By Barry Irving and John Wilson*
AUSTRALIA responded to a request from South Vietnam and the United States for support in 1962 by sending 30 military advisors.
By 1965 it was clear that more support was needed. As the US increased its troops in Vietnam, Australia sent a battalion of soldiers that increased to a task force in 1966.
The Australian men and women who served in Vietnam made many sacrifices. More than 60,000 served in the war, with 523 being killed and 3000 soldiers wounded. There were more than 15,000 national servicemen that eventually went to Vietnam, with 200 being killed and more than 1200 wounded.
Like their regular Army colleagues many national servicemen came home with psychological scars.
Compulsory registration for National Service fuelled opposition to the war. The anti-Vietnam war protest movement gathered strength in 1969 and reached its peak during 1970-1971.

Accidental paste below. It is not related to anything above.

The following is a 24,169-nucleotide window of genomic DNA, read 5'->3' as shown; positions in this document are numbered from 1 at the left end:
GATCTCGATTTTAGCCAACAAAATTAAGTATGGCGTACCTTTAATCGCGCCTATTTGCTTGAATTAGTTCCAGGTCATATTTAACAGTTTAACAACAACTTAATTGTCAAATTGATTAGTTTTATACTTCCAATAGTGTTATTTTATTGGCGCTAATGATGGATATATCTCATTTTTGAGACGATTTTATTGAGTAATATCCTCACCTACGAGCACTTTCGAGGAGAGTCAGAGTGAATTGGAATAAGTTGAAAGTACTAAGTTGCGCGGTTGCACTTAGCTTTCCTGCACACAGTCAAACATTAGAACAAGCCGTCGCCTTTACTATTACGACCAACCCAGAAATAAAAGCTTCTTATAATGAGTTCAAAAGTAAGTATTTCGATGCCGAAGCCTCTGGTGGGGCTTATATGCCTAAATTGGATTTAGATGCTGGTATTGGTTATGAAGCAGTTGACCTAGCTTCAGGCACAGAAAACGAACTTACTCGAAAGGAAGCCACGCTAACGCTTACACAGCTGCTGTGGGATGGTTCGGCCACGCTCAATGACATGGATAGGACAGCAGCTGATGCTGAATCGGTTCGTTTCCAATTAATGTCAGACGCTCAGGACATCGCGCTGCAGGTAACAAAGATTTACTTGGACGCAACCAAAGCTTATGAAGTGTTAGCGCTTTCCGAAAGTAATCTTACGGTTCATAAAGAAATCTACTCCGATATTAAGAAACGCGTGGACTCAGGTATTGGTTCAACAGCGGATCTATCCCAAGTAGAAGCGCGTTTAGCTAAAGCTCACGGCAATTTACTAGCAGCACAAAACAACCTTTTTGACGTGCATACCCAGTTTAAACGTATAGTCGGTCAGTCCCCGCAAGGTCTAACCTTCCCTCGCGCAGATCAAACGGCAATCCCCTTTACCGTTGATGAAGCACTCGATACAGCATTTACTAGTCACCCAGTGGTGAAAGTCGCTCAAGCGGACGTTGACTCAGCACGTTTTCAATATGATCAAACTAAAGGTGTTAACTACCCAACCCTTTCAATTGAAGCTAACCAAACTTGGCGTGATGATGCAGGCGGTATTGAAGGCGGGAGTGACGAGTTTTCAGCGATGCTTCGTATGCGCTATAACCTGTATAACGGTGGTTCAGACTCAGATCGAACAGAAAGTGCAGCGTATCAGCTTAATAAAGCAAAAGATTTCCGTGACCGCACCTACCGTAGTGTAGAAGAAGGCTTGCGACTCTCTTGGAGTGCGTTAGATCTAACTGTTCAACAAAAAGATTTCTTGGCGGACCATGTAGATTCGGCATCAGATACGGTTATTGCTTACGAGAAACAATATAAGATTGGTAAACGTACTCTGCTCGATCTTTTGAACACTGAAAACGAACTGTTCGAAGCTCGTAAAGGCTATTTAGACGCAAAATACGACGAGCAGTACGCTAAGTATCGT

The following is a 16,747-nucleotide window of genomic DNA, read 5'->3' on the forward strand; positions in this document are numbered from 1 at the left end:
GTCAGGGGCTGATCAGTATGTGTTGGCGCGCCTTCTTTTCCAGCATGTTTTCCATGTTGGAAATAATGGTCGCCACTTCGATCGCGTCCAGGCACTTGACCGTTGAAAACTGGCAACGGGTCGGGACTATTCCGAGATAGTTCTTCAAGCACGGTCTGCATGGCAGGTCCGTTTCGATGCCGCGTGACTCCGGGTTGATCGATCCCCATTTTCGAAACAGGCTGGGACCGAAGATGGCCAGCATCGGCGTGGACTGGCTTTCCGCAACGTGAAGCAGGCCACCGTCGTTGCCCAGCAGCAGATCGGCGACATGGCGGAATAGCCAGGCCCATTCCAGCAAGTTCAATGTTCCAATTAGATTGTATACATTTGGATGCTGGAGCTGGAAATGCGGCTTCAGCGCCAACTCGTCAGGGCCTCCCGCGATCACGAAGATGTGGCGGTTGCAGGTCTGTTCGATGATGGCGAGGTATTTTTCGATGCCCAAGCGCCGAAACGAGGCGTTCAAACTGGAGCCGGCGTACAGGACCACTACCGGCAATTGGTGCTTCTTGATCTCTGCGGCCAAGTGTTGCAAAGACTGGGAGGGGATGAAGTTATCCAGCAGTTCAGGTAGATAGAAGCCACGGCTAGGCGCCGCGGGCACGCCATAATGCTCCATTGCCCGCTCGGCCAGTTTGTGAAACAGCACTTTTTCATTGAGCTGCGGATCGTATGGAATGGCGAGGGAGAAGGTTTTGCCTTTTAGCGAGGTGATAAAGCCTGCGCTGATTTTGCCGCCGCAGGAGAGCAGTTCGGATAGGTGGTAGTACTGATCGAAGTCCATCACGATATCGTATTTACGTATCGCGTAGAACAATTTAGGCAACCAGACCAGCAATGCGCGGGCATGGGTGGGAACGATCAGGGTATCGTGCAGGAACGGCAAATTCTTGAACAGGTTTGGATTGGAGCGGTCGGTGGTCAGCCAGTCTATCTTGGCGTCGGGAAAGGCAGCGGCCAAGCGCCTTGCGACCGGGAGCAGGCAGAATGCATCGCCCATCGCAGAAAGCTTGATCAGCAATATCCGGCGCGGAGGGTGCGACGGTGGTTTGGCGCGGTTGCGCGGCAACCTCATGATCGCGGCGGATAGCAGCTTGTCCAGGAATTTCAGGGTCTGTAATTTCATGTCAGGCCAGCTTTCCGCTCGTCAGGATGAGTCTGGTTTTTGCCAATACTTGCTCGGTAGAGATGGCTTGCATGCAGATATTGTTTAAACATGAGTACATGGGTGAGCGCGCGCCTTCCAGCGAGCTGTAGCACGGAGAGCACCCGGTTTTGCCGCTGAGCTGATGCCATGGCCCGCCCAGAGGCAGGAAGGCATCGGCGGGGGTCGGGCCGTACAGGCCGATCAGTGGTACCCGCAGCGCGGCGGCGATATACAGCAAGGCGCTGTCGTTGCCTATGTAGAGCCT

This year has seen many significant anniversaries of the Vietnam War era.
It marks 60 years since the arrival of the Australian Army training team in Vietnam on 3 August 1962.
This year also marks the 50th anniversary of the end of Australia’s involvement in the war.
Friday 18 August marked the 57th anniversary of the Battle of Long Tan in which 18 Australians were killed.
Saturday 13 May marked the 55th anniversary of the Battle of Coral/Balmoral, where 26 Australians were killed and almost 100 were wounded.
On 3 August, a service of remembrance was held at every grave and Commemorative plaque site in Australia and overseas.
The first service was at dawn at the AVV Wall in Canberra, the other services were held at 11am with the last service at dusk in Scotland where L/CPL Robert Buchan is interred with his parents.
We recall the pain, grief and sadness felt by families, friends and loved ones of those 523 young men who gave their all.
We also recall their sacrifice in the same spirit as those Anzac greats whose sacrifice we remember every 25 April.
*Barry Irving OAM is a regular contributor and John Wilson is president of Rye RSL.